Solomons police on alert ahead of All Whites game

Police in Solomon Islands have beefed up security in Honiara today for the second leg of the football World Cup qualifier against New Zealand.

The deputy police commissioner Gabriel Manelusi also called on the public to accept the result of today’s game in the spirit of good sportsmanship.

The police operation which includes high visibility patrols in and around the capital as well traffic escorts for the All Whites, began yesterday and will continue up until their departure on Wednesday.

A 6-1 one thrashing at the hands of New Zealand during the first leg last week in Auckland means the Solomon Bonitos need to beat the Oceania champions 5-0 to move onto the next stage.

The winner of the tie will play the fifth-best South American team for a spot at next year’s world cup in Russia.

Solomons coach Felipe Vega Arango lamented the obvious gap between his amateur players and the New Zealand professionals, and said if they could beat the All Whites it would be like winning the World Cup.

But despite the difficult task facing his team, Vega Arango said he was expecting fans to fill Lawson Tama stadium.

“It should be a good crowd because it’s an opportunity for the fans. The game belongs to the players, they don’t pay a ticket to watch me or the other coach, they pay a ticket to watch the players. And they are going to be able to watch players that are professionals,” he said.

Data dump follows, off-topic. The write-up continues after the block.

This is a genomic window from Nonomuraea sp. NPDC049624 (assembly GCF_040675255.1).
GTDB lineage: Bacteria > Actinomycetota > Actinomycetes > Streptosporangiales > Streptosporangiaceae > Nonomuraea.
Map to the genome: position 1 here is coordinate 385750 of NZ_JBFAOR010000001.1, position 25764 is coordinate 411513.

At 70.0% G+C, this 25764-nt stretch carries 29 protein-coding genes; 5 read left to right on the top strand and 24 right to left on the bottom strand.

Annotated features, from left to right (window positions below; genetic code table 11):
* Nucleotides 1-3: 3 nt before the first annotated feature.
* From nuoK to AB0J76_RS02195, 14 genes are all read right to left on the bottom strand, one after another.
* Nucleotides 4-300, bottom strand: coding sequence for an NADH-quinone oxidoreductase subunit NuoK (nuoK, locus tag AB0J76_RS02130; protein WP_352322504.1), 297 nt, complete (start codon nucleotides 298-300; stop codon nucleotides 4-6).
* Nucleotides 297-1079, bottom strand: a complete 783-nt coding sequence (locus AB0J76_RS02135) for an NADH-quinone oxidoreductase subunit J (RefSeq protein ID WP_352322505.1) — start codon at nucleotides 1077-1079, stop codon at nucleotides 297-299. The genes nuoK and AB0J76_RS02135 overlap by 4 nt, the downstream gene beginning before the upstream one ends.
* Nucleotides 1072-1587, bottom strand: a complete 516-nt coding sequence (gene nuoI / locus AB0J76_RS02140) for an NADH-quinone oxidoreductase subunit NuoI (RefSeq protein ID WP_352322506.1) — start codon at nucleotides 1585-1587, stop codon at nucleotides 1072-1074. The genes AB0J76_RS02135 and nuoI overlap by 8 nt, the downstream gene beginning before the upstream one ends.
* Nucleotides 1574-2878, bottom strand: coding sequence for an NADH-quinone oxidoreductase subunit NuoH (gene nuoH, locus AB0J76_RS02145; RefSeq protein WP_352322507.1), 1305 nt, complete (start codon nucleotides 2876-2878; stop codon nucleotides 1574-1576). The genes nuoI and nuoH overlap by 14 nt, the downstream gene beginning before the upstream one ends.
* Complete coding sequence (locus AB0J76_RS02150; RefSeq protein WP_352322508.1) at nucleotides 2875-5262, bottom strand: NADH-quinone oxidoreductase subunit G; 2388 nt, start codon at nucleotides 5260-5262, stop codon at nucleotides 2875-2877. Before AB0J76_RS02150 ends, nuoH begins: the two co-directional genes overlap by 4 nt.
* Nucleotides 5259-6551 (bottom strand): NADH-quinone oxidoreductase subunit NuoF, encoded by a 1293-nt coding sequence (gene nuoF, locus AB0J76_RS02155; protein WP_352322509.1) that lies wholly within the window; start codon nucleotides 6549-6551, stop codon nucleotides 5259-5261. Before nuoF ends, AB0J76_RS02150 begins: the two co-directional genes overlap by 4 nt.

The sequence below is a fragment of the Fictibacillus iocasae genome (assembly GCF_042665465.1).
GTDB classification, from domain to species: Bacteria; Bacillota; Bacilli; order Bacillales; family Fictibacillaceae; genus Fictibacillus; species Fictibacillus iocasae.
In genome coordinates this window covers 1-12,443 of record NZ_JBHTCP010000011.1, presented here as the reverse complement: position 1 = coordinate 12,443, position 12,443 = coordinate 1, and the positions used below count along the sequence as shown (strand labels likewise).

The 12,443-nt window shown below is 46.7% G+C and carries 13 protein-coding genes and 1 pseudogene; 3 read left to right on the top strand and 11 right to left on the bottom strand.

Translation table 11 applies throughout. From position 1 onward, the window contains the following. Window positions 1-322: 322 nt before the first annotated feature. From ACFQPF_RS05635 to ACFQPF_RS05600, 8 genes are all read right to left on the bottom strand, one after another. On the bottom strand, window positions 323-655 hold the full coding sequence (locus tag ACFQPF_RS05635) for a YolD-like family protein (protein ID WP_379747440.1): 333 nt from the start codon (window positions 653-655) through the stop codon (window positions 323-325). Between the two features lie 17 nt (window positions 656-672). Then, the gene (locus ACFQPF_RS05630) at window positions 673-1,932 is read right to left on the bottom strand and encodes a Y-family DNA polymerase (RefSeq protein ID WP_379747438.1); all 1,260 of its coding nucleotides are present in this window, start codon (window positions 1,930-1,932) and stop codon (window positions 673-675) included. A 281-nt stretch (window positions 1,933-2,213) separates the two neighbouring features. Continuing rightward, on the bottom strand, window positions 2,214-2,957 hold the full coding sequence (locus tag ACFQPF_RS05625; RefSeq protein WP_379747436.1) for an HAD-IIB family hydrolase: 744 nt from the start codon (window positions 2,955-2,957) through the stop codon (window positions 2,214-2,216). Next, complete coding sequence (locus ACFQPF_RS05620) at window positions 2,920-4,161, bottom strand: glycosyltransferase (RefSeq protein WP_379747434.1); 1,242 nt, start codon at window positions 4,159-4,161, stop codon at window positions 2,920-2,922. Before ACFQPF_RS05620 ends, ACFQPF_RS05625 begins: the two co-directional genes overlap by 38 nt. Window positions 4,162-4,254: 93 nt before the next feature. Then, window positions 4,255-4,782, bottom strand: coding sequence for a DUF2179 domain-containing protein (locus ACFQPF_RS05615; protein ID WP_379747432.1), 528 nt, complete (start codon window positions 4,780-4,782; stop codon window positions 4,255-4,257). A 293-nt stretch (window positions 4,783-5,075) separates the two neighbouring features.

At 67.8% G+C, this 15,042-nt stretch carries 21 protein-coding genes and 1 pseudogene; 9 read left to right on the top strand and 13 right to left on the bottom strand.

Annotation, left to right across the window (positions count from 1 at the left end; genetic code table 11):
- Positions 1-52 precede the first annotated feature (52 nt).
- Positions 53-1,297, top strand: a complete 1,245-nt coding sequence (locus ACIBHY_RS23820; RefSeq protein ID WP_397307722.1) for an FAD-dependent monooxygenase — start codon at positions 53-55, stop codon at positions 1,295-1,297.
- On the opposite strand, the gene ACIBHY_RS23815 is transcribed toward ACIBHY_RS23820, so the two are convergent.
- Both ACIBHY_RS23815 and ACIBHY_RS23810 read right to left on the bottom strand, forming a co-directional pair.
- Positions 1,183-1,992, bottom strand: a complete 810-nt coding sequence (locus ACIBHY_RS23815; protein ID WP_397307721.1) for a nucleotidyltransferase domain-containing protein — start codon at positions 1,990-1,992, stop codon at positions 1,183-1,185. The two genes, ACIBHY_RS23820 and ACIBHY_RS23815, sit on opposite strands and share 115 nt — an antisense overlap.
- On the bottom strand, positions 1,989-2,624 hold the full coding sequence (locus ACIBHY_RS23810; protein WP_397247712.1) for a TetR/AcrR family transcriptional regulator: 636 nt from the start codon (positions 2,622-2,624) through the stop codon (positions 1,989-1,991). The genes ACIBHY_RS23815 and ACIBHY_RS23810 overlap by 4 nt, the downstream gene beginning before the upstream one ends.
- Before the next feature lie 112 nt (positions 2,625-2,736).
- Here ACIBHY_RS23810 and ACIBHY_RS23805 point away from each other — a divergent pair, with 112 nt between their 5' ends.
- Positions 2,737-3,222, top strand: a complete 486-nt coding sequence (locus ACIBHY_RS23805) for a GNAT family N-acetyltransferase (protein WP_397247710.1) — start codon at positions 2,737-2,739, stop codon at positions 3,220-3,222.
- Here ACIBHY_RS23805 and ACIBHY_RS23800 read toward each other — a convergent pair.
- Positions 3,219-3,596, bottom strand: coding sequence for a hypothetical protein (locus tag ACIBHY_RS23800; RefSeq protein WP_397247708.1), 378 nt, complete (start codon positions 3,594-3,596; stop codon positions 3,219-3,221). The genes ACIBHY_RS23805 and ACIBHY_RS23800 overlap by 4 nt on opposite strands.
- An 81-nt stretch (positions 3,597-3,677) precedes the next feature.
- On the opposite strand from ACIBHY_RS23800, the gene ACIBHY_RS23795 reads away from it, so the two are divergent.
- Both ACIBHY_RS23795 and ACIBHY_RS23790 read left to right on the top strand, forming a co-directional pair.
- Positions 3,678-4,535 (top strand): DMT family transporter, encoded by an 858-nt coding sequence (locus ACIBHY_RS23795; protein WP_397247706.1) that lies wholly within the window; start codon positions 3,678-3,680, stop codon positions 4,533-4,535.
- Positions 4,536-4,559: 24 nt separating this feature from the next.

The New Zealand goal keeper Stefan Marinovic said despite their advantage in the tie the All Whites would not be holding back.

“We’ve given ourselves a good buffer but we all know how hard it is to go over to Honiara and play,” said Marinovic.

“But there is a little bit of pride there I think. When you play for New Zealand you don’t want to go there and scrape through. You want to set another example, play well and come away with a good win.”

But the heat in Honiara could limit New Zealand’s ambitions, according to the former All White Ben Sigmund.

“I played (in Solomons) two or three times and I nearly died two or three times because the heat was just unbearable,” said Sigmund.

“I remember playing thinking at half time, ‘how am I going to get through the next 45 minutes?'”

“It is torturous. It’s probably more a mental game than physical because you’ve got to tell yourself you’re going to get through.”

Kick off is at 2.00pm local time.

Source: RadioNZ